Steffi doesn’t talk, but she has so much to say.
Rhys can’t hear, but he can listen.
Their love isn’t a lightning strike, it’s the rumbling roll of thunder.
Steffi has been a selective mute for most of her life – she’s been silent for so long that she feels completely invisible. But Rhys, the new boy at school, sees her. He’s deaf, and her knowledge of basic sign language means that she’s assigned to look after him. To Rhys, it doesn’t matter that Steffi doesn’t talk, and as they find ways to communicate, Steffi finds that she does have a voice, and that she’s falling in love with the one person who makes her feel brave enough to use it. – from Goodreads
I absolutely LOVED this book. I was in need of a lovely YA romance, and that’s exactly what this book offered: but with diversity!
Rhys is Deaf*, and Steffi is selective mute. Let’s start with the Deaf aspect, the hearing aspect, and BSL (British Sign Language); parts of the novel that are the basis, I guess. This book has really helped me to learn more and emphasise more with Deaf and HOH people*; I don’t know anyone who is Deaf myself, although I have known people who signed (spoke?) BSL and one person who was half-deaf. I am trying to learn BSL myself, so this book was of course something that I wanted to pick up and read. I found it really interesting and realistic to see how Steffi made mistakes during the course of the book (like sending Rhys a link to a YouTube video), and how Rhys corrected her but got frustrated at the same time. It is the kind of thing I have thought about, especially since I’ve been at university; if there are any Deaf people here, and how do they do things like lectures etc., when I can barely read the board let alone lip read? I am always interested to know more, and this book really helped with that. I found myself copying some of the signs as I read along, as they are written about and the chapter headings are in sign, too.
Rhys and his family: they were the sweetest, kindest people. I also really loved Steffi’s family, although her mum frustrated me a bit (she actually reminded me a little of my mum, who I love very much…!). Something that I really loved about the book as a whole, actually, was the fact that it felt so real and 3D. Genuinely; everything felt very realistic (even their little gallivant. It’s the type of thing my friend and I did ourselves a couple of weeks ago). I myself had a very bad argument with a very good friend, and reading about a similar type of thing was both heartbreaking but at least I knew it was realistic. The argument was even about the same thing, believe it or not, and Barnard totally got it right.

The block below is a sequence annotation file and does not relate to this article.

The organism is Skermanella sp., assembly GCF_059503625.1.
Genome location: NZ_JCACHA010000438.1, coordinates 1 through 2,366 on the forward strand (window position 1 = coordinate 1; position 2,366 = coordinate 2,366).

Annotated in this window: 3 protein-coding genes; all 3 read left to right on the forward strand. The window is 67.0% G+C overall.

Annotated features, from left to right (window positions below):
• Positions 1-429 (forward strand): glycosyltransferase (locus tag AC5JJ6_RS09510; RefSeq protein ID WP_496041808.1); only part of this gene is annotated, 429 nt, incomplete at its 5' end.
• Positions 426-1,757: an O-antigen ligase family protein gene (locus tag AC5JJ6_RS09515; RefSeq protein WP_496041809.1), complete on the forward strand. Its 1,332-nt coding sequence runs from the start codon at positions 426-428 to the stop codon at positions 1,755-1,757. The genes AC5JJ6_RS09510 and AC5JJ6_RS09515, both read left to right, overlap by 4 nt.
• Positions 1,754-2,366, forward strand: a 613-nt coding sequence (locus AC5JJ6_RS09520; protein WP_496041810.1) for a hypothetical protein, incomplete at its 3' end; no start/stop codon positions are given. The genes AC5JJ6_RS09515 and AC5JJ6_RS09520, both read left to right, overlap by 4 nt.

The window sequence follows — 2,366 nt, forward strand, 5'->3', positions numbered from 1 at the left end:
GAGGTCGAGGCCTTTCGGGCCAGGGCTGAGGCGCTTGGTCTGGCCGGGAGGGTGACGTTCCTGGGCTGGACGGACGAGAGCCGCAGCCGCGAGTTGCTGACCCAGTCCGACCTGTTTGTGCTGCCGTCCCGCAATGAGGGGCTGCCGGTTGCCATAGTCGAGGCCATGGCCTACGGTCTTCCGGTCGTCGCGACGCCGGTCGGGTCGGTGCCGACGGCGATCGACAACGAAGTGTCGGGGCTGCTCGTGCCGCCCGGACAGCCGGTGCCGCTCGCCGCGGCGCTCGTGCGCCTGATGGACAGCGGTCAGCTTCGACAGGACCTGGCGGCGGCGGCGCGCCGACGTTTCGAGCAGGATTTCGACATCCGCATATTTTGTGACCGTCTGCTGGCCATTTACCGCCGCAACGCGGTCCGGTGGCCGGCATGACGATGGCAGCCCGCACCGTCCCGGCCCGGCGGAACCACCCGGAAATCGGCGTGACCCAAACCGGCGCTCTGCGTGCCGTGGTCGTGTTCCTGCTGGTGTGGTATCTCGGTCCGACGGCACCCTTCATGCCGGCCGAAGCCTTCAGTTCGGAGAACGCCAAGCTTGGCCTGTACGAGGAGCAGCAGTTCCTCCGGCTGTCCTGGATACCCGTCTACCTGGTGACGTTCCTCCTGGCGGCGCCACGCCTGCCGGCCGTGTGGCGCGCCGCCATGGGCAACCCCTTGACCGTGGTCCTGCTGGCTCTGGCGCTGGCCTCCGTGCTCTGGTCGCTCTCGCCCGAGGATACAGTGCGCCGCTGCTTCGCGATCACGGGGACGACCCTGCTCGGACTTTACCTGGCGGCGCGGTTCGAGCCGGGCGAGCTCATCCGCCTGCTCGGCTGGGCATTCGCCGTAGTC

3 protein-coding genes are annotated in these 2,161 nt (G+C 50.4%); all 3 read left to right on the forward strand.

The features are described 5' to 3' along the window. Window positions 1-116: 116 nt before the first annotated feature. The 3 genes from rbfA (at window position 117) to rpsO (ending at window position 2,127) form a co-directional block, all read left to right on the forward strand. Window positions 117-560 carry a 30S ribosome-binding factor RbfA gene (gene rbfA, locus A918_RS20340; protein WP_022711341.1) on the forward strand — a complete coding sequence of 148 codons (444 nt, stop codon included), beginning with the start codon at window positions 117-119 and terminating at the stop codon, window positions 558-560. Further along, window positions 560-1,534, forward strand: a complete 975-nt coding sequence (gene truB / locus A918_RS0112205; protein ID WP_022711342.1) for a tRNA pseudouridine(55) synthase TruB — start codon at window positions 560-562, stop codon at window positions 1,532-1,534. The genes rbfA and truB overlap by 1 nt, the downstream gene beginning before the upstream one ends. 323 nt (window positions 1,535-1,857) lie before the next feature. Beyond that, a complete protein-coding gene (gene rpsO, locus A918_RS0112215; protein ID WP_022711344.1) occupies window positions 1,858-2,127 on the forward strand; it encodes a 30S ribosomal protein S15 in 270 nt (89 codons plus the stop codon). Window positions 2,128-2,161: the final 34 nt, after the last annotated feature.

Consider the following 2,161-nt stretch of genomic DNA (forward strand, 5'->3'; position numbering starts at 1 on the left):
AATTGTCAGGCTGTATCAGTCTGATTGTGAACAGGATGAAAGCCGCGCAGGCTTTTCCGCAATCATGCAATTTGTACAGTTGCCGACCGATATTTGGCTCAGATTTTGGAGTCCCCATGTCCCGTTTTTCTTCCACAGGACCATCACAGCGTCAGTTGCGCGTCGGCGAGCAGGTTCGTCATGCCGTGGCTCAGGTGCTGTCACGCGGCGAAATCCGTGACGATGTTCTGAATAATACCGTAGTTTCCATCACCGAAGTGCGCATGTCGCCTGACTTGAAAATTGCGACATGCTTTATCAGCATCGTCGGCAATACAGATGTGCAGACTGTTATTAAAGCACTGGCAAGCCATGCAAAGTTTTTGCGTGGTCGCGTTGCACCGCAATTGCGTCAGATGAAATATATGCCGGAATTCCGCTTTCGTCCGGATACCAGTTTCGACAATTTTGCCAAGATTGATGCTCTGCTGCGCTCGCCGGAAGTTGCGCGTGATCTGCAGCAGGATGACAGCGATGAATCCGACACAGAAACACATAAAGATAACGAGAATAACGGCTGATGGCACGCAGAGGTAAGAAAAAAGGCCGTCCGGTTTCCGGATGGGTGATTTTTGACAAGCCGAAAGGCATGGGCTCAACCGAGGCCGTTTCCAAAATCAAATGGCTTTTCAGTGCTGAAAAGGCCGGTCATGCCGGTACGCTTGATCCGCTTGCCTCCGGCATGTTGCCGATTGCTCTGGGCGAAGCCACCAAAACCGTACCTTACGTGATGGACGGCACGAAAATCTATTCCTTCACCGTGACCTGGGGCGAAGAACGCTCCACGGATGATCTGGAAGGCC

The friendships were brilliant, like between Rhys and Meg. Finally, a YA friendship where a girl and a guy are best friends with no romantic feelings. And I really loved how animals were involved. Steffi, for example, has a German Shephard called Rita, who was adorable. Therapy dogs, and dogs in general, are the best, and I loved how they fitted in so well to the novel.
I like how Sara Barnard didn’t shy away from “proper” teenage things, either. I’m talking about sex here, guys – which I knew was going to happen before I even opened the book. It says on the back “not for younger readers”. Mental health was touched on, too; Steffi’s selective mutism is partly linked to severe anxiety. It was realistic, even hyper-realistic. At some points, I had to remind myself that I wasn’t in the book, I was here because it was so similar to things like panic attacks I’ve had myself.
Barnard is a beautiful, exquisite writer. I felt like I was in the moment with the characters, and I enjoyed every minute of it. A Quiet Kind of Thunder is a book I will always remember (even if I did forget Steffi’s name like ten times before I wrote this review) and reread, and I will definitely be picking up Beautiful Broken Things in the (hopefully, near) future.
*I’d like to say that I am not sure if these terms are correct, although I have of course done research. I am using Deaf with a capital D because I found it on this page, saying that it is for people who have always been Deaf (which Rhys was, at least I believe) and BSL is their first language – however, this page says that people who are “small d” deaf do not associate with Deaf people, but people who are “big D” Deaf do. And the BBC say that “small d” deaf people are people who can regain their hearing through medical procedures and were not born deaf; also people who do not sign because they chose not to, and communicate orally, whereas “big D” Deaf people do associate with the culture, and sign in BSL. HOH means Hard of Hearing, but I’m not sure if it’s acceptable for me to use the term. Rhys is not Hard of Hearing, but Deaf, and I am going to use the “big D” version of the word. However, I am not d/Deaf or Hard of Hearing/Hearing Impaired myself, so please, if I have got anything wrong or you would like to discuss (even if it is a personal preference type of thing), please talk to me in the comments! I am always learning.
TITLE: A Quiet Kind of Thunder
AUTHOR: Sara Barnard
GENRE: YA contemporary
PUBLISHER//YEAR OF PUBLICATION: Macmillan’s Children’s Books // 2017
NUMBER OF PAGES: 320
PERSONAL SOURCE: Bought from Waterstones